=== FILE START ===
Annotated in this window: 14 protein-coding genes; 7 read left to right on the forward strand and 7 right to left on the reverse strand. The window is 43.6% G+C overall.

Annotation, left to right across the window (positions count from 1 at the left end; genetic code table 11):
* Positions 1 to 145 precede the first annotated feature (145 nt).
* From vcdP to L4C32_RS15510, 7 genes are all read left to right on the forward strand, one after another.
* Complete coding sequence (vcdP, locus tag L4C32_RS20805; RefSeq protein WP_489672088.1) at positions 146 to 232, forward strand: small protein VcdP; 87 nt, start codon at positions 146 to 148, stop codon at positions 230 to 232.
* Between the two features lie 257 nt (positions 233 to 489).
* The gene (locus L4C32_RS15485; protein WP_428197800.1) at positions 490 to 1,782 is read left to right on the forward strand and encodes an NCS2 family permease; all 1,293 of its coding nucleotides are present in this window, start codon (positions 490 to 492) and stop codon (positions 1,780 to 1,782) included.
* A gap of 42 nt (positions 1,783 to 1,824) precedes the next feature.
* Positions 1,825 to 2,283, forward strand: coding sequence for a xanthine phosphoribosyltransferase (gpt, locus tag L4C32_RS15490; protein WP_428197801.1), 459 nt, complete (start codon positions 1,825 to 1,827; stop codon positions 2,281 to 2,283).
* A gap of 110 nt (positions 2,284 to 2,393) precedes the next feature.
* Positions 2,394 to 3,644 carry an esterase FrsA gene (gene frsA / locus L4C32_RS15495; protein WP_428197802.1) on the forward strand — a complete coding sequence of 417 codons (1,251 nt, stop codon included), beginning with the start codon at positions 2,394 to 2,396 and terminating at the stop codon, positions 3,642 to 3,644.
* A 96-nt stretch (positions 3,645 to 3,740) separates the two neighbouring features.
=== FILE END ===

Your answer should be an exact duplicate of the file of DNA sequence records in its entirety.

Annotated in this window: 14 protein-coding genes; 7 read left to right on the forward strand and 7 right to left on the reverse strand. The window is 43.6% G+C overall.

Annotation, left to right across the window (positions count from 1 at the left end; genetic code table 11):
* Positions 1 to 145 precede the first annotated feature (145 nt).
* From vcdP to L4C32_RS15510, 7 genes are all read left to right on the forward strand, one after another.
* Complete coding sequence (vcdP, locus tag L4C32_RS20805; RefSeq protein WP_489672088.1) at positions 146 to 232, forward strand: small protein VcdP; 87 nt, start codon at positions 146 to 148, stop codon at positions 230 to 232.
* Between the two features lie 257 nt (positions 233 to 489).
* The gene (locus L4C32_RS15485; protein WP_428197800.1) at positions 490 to 1,782 is read left to right on the forward strand and encodes an NCS2 family permease; all 1,293 of its coding nucleotides are present in this window, start codon (positions 490 to 492) and stop codon (positions 1,780 to 1,782) included.
* A gap of 42 nt (positions 1,783 to 1,824) precedes the next feature.
* Positions 1,825 to 2,283, forward strand: coding sequence for a xanthine phosphoribosyltransferase (gpt, locus tag L4C32_RS15490; protein WP_428197801.1), 459 nt, complete (start codon positions 1,825 to 1,827; stop codon positions 2,281 to 2,283).
* A gap of 110 nt (positions 2,284 to 2,393) precedes the next feature.
* Positions 2,394 to 3,644 carry an esterase FrsA gene (gene frsA / locus L4C32_RS15495; protein WP_428197802.1) on the forward strand — a complete coding sequence of 417 codons (1,251 nt, stop codon included), beginning with the start codon at positions 2,394 to 2,396 and terminating at the stop codon, positions 3,642 to 3,644.
* A 96-nt stretch (positions 3,645 to 3,740) separates the two neighbouring features.